SJR 5 Goes to Conference Committee

 

May 6, 2015

 

The Texas Senate declined to concur in House amendments to SJR 5 and requested a conference committee be named. The following Senators were appointed to the conference committee to reconcile differences between the two chambers: Senators Robert Nichols, Jane Nelson, John Whitmire, Kevin Eltife and Bob Hall. The following House Members were appointed to the conference committee: Representatives Joe Pickett, Yvonne Davis, Patricia Harless, John Otto and Ron Simmons. The House Transportation Committee replaced the text of the original SJR 5 in its entirety and the House approved the alternate version by a vote of 139 to 2. The House version would set aside funds from existing general sales tax revenues for highway funding and would expire in 2026. The Senate version would permanently set aside revenues from the vehicle sales tax. Both versions would provide a significant new source of constitutionally dedicated funding for transportation. As of May 22nd the conference committee had not announced agreement on a measure that could be considered for final passage and later submission to the voters.


 

House Approves Funding Proposal by 139-2 Vote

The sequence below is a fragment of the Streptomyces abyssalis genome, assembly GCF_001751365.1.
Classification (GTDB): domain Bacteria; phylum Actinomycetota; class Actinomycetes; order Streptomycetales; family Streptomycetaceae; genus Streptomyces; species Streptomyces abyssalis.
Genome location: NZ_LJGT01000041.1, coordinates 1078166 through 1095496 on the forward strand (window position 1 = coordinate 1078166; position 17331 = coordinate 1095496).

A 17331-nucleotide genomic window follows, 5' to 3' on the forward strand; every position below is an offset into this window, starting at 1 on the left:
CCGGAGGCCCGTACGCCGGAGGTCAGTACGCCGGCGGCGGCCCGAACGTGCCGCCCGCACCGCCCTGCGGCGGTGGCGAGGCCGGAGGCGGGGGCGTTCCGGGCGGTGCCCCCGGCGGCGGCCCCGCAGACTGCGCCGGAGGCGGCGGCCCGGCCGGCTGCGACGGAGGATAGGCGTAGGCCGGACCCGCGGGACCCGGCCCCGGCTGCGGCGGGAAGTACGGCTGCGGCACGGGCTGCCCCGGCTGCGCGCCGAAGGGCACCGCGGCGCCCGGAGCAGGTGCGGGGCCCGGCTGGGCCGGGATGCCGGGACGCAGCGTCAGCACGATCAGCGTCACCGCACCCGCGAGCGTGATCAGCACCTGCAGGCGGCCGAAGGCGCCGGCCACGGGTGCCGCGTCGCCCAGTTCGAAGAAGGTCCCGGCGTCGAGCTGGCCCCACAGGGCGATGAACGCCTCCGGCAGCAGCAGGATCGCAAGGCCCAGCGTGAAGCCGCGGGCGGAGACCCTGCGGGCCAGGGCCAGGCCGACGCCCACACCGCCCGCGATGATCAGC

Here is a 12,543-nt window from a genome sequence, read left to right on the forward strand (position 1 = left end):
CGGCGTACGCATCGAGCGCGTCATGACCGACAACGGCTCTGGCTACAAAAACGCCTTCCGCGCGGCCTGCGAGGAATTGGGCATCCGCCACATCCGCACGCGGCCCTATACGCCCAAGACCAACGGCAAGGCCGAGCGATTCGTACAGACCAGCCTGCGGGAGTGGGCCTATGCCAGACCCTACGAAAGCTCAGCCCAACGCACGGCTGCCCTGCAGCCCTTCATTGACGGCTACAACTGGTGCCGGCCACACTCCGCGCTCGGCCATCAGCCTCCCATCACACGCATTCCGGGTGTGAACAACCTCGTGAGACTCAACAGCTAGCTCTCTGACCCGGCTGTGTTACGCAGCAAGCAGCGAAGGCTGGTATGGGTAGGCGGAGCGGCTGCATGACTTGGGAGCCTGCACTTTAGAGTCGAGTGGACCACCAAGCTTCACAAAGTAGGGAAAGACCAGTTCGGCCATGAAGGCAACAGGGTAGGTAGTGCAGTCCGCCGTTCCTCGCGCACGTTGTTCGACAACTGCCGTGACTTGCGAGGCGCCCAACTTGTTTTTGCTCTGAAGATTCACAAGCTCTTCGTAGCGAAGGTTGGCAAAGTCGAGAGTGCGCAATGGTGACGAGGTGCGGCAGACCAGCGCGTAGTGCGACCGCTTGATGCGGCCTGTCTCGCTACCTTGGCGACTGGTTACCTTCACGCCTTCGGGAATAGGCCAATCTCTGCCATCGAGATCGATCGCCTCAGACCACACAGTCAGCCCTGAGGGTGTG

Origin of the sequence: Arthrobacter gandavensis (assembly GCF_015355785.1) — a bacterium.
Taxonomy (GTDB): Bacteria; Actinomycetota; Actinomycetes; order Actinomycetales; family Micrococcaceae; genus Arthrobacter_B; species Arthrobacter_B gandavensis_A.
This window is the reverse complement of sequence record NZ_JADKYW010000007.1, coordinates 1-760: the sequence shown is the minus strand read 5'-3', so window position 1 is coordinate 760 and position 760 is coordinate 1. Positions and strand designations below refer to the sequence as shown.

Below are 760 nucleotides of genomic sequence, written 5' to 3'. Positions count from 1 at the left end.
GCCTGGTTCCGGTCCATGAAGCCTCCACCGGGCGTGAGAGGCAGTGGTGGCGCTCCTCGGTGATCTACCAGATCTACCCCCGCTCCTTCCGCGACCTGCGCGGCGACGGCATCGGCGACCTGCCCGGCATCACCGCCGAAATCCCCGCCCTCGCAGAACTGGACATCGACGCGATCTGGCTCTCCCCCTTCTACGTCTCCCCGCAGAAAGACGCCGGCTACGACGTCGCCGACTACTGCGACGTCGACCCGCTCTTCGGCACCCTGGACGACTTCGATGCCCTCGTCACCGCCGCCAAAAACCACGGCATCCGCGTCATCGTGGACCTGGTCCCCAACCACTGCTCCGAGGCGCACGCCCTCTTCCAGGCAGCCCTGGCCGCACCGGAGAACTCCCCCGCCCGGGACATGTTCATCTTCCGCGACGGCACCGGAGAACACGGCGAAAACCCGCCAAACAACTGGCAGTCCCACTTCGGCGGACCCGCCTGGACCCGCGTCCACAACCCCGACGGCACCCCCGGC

May 1, 2015

 

The Texas House of Representatives today voted 139 to 2 in favor of a resolution that would allow Texas voters to decide whether to constitutionally dedicate an estimated $3.6 billion a year in sales tax revenues to the State Highway Fund. The vote sends the amended version of SJR 5 back to the Texas Senate for further consideration. The Senate earlier passed its own highway funding amendment proposal by a vote of 28 to 2. Votes of two-thirds of the members of each house are required to present a constitutional amendment to the voters. The House added amendments to their substitute proposal that would limit the fund dedication if state revenues fall when compared to a previous biennium. Another approved amendment set the date of the constitutional amendment election for November 2016 instead of 2015. The constitutional dedication would expire in 2026 after a possible 9 years. The House also approved the amended version of the enabling legislation for the House approach.